Holding up the process has been the online industry itself, which often is reluctant to acknowledge attacks for fear it will encourage new ones and discourage business.
Just this week, however, some compromises have occurred in Congress that could quickly lead not only to tougher laws on hackers but also to increased authority and funding for federal law enforcement agencies, in particular the FBI.
Two cybercrime bills, originally introduced by Senate Judiciary Committee chairman Orrin Hatch, R-Utah, and two other Republican committee members, were seen by some in the high-tech community as giving law enforcement too much power to search records and confiscate equipment. The industry also felt the bills threatened the jurisdiction of local governments to grant federal investigators so-called trap-and-trace authority to track an online transmission from end to end under one warrant.
Two weeks ago, a compromise between Hatch and the highest-ranking Democrat on the committee, Patrick Leahy, D-Vt., led to a bill that contains more due-process rights for parties in an investigation, particularly third-party online providers who may not have been aware of any wrongdoing. The bill also would authorize $100 million for the FBI to create a national cybercrime support center.
Leahy spokesman David Carle said the bill has been paired with another Leahy bill giving grants to states and local governments for training in how to fight cybercrime. That pair of bills has been attached to an unrelated bill regarding medals of honor due to be voted on at any time.
"It could pass as early as tonight," Carle said.
The FBI is already expected to get about $50 million in funding to fight cybercrime as the result of another spending bill due for a vote soon, with about half of that amount targeted specifically at the FBI's cybercrime program, Digital Storm.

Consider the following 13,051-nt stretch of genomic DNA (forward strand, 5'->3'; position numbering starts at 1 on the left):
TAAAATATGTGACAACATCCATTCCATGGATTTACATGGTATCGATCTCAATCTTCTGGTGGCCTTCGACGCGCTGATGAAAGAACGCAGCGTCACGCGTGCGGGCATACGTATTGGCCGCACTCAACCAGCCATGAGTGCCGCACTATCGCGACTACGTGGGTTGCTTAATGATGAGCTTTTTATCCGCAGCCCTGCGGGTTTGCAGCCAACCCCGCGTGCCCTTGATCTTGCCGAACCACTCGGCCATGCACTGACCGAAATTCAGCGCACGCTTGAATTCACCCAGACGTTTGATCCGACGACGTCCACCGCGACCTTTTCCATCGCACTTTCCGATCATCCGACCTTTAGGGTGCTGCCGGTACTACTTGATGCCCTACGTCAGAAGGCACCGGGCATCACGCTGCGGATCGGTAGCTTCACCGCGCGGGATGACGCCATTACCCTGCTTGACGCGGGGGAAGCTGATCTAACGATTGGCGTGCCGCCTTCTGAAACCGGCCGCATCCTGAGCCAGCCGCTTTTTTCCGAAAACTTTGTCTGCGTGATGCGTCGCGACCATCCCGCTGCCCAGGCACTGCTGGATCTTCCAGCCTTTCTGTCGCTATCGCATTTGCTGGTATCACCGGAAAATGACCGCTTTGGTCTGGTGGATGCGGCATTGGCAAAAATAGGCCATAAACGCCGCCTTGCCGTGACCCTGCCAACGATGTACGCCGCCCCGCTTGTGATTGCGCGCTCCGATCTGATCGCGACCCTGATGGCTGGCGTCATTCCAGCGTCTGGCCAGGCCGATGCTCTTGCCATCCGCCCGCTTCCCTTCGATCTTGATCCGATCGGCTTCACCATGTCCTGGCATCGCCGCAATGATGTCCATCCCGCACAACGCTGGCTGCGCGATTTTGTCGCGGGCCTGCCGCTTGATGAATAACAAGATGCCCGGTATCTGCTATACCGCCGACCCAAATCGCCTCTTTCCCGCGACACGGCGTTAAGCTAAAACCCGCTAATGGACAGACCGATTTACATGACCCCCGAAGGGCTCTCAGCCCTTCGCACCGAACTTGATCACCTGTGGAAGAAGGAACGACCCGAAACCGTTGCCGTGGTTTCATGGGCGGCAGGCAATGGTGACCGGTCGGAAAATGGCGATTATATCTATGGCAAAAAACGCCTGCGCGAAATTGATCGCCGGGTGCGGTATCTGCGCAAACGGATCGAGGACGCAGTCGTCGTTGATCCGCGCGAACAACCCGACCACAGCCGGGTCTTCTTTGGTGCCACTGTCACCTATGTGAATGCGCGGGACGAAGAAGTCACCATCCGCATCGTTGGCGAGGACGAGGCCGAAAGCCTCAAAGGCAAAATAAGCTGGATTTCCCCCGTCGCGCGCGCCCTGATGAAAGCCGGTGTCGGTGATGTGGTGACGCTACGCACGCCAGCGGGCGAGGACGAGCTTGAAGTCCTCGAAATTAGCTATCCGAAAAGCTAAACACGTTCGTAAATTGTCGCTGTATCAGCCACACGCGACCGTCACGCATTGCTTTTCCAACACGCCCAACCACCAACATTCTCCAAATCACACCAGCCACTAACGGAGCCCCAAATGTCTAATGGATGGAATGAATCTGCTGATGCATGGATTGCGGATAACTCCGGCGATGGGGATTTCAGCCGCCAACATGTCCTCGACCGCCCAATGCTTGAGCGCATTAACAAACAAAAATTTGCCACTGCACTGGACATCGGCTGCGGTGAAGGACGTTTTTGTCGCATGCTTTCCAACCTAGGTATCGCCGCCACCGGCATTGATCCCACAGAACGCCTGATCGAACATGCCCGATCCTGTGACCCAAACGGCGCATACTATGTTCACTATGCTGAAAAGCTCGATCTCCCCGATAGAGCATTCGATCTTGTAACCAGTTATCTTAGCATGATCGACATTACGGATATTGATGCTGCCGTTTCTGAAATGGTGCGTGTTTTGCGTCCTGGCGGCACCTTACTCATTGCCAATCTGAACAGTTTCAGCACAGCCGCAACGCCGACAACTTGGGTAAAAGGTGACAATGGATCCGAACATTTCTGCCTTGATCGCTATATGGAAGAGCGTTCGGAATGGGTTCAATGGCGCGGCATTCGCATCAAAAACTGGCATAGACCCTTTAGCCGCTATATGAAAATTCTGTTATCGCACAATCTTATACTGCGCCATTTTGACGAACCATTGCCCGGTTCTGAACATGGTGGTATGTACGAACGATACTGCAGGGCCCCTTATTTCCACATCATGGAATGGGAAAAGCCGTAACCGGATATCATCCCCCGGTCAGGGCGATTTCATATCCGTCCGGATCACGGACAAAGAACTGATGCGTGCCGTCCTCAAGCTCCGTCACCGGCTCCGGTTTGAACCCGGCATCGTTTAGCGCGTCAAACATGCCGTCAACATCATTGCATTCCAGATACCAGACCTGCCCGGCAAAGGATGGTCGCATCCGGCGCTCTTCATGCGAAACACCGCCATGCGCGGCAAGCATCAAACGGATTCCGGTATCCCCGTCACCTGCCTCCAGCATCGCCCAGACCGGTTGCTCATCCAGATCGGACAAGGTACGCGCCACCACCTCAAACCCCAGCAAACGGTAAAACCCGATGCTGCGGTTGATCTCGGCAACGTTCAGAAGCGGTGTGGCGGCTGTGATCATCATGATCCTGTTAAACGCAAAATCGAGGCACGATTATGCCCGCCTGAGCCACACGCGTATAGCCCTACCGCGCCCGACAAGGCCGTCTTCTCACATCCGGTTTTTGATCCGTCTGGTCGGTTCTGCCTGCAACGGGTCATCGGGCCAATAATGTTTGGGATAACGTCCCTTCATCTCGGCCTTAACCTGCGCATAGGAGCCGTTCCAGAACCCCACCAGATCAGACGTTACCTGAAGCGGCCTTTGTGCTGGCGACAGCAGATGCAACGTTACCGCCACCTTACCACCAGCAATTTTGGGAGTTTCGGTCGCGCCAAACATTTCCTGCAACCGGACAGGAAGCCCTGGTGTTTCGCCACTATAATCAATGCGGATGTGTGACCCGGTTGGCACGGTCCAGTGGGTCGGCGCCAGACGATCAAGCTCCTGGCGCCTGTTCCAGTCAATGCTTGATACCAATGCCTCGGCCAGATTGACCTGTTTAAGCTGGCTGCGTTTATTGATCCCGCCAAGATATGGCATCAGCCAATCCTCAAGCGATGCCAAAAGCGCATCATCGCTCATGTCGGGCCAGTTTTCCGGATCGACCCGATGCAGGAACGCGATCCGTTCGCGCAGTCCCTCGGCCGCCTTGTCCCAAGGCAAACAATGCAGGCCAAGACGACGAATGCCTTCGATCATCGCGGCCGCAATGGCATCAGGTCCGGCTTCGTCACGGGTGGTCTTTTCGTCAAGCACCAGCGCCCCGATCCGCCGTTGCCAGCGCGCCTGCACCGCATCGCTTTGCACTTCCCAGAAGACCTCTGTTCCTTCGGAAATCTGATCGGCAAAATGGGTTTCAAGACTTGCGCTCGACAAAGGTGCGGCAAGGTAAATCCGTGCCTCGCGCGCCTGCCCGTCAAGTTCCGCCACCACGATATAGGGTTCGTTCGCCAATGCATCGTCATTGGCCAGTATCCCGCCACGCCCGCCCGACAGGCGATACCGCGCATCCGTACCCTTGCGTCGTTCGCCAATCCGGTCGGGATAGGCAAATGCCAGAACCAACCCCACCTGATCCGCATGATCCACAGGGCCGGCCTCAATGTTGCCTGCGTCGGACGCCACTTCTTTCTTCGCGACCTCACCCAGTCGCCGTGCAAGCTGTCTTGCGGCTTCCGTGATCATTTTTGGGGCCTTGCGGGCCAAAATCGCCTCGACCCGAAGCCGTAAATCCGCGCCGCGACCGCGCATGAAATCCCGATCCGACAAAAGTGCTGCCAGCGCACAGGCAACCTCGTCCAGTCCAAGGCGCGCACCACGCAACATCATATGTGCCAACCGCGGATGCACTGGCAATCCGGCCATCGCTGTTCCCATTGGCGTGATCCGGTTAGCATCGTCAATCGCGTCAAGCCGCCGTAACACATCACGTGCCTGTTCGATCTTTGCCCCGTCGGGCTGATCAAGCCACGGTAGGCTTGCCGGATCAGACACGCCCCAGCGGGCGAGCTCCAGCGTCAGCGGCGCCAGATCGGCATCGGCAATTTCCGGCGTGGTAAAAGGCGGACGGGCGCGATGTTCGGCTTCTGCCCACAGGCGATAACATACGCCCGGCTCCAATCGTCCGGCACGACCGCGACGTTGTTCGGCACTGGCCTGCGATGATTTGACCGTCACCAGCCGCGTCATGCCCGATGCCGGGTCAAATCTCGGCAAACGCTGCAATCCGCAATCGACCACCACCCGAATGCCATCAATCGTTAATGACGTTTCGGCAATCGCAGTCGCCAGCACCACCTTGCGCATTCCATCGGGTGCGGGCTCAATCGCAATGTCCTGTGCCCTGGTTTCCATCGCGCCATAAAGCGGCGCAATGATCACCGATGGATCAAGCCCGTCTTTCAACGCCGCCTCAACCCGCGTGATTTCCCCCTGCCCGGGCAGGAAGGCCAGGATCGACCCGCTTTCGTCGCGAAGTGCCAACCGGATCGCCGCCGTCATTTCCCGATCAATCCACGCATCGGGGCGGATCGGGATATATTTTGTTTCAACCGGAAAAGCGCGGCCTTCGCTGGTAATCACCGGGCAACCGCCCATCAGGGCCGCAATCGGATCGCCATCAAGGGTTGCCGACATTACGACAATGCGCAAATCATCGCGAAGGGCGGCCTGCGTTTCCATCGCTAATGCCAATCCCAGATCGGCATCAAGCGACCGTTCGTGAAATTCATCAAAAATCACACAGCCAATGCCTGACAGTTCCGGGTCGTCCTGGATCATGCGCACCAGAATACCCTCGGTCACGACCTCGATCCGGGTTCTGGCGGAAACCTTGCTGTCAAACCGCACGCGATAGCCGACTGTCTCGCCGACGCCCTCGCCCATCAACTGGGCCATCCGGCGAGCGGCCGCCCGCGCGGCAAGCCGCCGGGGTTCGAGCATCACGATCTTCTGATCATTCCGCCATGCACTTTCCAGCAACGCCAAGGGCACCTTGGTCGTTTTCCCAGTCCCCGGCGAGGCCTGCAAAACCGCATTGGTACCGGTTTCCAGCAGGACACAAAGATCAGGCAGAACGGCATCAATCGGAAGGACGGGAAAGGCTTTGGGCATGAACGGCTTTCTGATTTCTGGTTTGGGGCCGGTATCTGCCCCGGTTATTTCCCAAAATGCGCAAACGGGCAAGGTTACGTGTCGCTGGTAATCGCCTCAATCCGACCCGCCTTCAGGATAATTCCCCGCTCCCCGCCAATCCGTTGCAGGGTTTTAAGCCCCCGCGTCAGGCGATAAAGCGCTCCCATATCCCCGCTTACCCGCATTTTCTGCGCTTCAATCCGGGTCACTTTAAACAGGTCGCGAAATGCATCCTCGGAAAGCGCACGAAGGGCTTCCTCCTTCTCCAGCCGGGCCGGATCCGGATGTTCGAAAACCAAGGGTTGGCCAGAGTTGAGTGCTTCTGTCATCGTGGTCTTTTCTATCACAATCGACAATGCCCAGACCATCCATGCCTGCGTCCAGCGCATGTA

In February, the Web was staggered by an unprecedented series of attacks that temporarily blacked out a half-dozen of the largest e-commerce and portal sites. Authorities probing the source of those attacks on Yahoo, eBay, CNN.com and other Web sites pursued leads that pointed to schools, including the University of California at Santa Barbara.
The attackers used a method called "distributed denial of service" attacks, which involve sending such large amounts of traffic to a Web site that it buckles under the load and becomes inaccessible to the outside world.
This week's foray against Microsoft was of a different nature. In this case, a hacker broke into the software maker's network in what a company representative called an act of "industrial espionage."
While only a fraction of the FBI's current investigations involve cybercrime, Kevin DiGregory, deputy assistant attorney general for the Justice Department, has testified on Capitol Hill that it is a rapidly growing area of concern that includes threats not just to commerce but also to national security.
On the flip side of that perspective are privacy advocates who are concerned about the growing power of federal law enforcement agencies in cyberspace. Of particular concern is the FBI's Carnivore program, which involves a packet sniffer that can examine email headers and other data not subject to a warrant as it searches for material being transmitted by someone under investigation.
Fears regarding the potential abuse of Carnivore have led to an investigation of the program by an institution selected by the Justice Department, but critics have questioned whether it will be an objective investigation.